Companies looking to "shift from a functional to a business process orientation" will need a very long-term plan, and possibly a therapist on hand.
Business process management attacks people's egos, said Frits Bussemaker, founder of BPM-Forum Netherlands, in an email. "Where we used to be king of own little empire, we're now telling managers they are part of the value chain. Most people I know are not ready for this."
Most companies are organized by functions, such as sales, marketing, human resources and so on, said Janelle Hill, who heads the BPM practice at Stamford, Conn.-based Gartner Inc.
Companies have focused on optimizing processes within those functions. Aligning employee roles and responsibilities with a process, as well as function, can reap big benefits by giving employees visibility to the process from end to end. Having a common picture of how a process works "stimulates tremendous innovation and improvement," she said. "It's a new way of looking at your business."
Cold feet on open source
CIOs remain cautious about expanding their use of open source software. A top priority for just 5% of those surveyed, respondents cited security, as well as availability and support for open source applications, as major concerns.
"A lot of that [concern] is driven by the fact that there isn't a big vendor behind this, pushing for delivery of services, for helping to create ways to reduce the cost of implementation," Wang said. As for security of open source applications? "There are a lot of people testing it, but I think CIOs feel more comfortable with a vendor they can assign liability to should something happen."
Compiere Inc. in Redwood Shores, Calif., offers an "interesting" model in the ERP/customer relationship management arena, Wang said. And Red Hat Inc. in Raleigh, N.C., "has been doing its job for years. But there aren't as many success stories as one would have hoped for. We need more."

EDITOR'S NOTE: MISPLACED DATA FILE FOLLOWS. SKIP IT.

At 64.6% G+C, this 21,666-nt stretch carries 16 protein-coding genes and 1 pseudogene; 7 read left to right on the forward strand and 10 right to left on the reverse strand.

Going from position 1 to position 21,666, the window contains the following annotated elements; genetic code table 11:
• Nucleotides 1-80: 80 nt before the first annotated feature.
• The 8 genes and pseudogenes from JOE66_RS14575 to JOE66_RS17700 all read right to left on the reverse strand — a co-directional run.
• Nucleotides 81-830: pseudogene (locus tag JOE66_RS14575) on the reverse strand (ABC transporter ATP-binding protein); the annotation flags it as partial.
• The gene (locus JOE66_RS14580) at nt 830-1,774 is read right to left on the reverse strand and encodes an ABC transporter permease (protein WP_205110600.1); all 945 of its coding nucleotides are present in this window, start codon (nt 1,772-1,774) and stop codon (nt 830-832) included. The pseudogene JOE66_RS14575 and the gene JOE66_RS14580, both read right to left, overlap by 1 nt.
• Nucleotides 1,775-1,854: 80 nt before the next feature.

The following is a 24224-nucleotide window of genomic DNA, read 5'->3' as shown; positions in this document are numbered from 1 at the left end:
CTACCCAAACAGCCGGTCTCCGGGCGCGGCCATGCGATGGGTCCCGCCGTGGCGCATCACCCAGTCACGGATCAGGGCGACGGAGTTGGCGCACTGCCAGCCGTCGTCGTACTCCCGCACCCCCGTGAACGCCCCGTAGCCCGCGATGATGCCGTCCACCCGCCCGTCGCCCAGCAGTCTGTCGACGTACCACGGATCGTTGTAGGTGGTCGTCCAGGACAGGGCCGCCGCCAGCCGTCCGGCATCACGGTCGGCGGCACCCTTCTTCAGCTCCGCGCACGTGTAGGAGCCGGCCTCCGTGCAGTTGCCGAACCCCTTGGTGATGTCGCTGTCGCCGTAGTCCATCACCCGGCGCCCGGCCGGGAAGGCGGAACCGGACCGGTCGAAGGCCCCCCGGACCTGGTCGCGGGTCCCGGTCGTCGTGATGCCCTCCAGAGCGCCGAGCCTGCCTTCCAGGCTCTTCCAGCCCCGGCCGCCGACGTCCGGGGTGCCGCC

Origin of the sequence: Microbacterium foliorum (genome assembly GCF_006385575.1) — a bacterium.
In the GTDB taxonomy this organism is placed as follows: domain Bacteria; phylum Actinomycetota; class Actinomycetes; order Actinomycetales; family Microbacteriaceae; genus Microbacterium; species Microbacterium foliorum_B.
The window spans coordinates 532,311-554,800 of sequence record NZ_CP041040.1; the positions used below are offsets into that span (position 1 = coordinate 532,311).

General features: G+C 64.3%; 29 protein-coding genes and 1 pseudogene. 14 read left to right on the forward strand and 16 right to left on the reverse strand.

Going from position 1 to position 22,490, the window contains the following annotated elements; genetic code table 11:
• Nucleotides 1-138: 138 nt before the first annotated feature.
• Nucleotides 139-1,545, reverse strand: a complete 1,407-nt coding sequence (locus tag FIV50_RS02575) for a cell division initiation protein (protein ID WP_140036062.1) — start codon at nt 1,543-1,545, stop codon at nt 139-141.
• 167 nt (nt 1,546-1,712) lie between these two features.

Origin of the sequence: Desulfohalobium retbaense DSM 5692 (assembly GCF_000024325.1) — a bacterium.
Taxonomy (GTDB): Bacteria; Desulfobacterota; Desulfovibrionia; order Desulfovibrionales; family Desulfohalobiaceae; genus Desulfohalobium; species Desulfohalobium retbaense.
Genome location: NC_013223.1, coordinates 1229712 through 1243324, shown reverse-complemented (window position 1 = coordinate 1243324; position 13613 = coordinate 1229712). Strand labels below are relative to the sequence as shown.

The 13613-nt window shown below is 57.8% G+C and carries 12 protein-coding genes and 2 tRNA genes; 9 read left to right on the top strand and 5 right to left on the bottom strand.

Industry trade groups and associations should do more to support open source, Wang said, "especially as maintenance fees continue go for the traditional packaged application vendors."
While Wang and colleagues were encouraged that CIOs planned to allocate 25% of their software budgets to new development -- similar to 2007 -- they were dismayed by the 33% of the entire software budget that was still "squandered" on software maintenance.
"If you think about how much software licensing and maintenance is these days, we're running about 20% or 25%. That is the equivalent of every four or five years, paying for the same cost of your license," Wang said. In 10 years, the life of many major software deployments, "are you getting 2x the worth of that software in maintenance?" Wang asked. "For most people that answer is no."
Indeed, Wang said he wonders "why in the world" there are not as many third-party vendors as there were in the 1970s for hardware, when IBM and Compaq, for example, relinquished their stranglehold on maintenance, and a slew of third-party vendors competed to tend the equipment. When that market opened up, dollars were freed for new projects.
The alternative? "New customers need to demand lower maintenance fees up front, because the profit margin as we hear and as we understand from the vendors is anywhere from 60% to 80% by the third year of that software production, so there are extreme margins on maintenance and definitely not extreme value being given to customers."
Let us know what you think about the story; email: Linda Tucci, Senior News Writer